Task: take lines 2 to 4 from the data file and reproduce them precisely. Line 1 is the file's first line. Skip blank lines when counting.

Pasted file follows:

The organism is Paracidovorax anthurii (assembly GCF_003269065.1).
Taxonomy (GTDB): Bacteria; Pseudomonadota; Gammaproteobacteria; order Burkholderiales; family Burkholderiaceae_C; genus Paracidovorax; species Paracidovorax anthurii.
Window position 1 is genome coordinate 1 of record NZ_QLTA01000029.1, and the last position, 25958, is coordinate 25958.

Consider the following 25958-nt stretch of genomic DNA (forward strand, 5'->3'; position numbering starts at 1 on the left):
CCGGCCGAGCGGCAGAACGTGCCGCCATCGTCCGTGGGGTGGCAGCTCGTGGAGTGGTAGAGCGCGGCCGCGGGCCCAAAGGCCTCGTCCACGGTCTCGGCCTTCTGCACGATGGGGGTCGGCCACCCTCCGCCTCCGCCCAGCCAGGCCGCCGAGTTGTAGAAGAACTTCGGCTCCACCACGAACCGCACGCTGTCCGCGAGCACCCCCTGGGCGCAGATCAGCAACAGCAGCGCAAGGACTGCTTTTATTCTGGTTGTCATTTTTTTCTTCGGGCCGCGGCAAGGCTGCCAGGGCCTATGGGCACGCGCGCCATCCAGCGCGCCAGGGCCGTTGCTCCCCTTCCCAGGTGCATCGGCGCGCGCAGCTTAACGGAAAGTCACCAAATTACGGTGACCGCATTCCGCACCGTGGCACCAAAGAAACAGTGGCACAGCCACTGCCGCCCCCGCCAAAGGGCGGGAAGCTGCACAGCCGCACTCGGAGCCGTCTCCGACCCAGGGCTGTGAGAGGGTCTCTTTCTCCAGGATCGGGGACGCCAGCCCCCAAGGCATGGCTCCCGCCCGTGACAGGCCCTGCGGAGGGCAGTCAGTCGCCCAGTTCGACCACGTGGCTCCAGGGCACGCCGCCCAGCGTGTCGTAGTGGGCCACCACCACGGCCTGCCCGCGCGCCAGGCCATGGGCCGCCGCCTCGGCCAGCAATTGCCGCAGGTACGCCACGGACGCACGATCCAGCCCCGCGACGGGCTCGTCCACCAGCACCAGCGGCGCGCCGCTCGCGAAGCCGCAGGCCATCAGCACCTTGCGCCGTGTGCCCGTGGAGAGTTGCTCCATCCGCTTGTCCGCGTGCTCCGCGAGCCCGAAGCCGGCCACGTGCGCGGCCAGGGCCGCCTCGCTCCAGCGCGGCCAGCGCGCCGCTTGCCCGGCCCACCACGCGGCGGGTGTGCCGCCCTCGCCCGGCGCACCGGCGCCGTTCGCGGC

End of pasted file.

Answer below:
Taxonomy (GTDB): Bacteria; Pseudomonadota; Gammaproteobacteria; order Burkholderiales; family Burkholderiaceae_C; genus Paracidovorax; species Paracidovorax anthurii.
Window position 1 is genome coordinate 1 of record NZ_QLTA01000029.1, and the last position, 25958, is coordinate 25958.

Consider the following 25958-nt stretch of genomic DNA (forward strand, 5'->3'; position numbering starts at 1 on the left):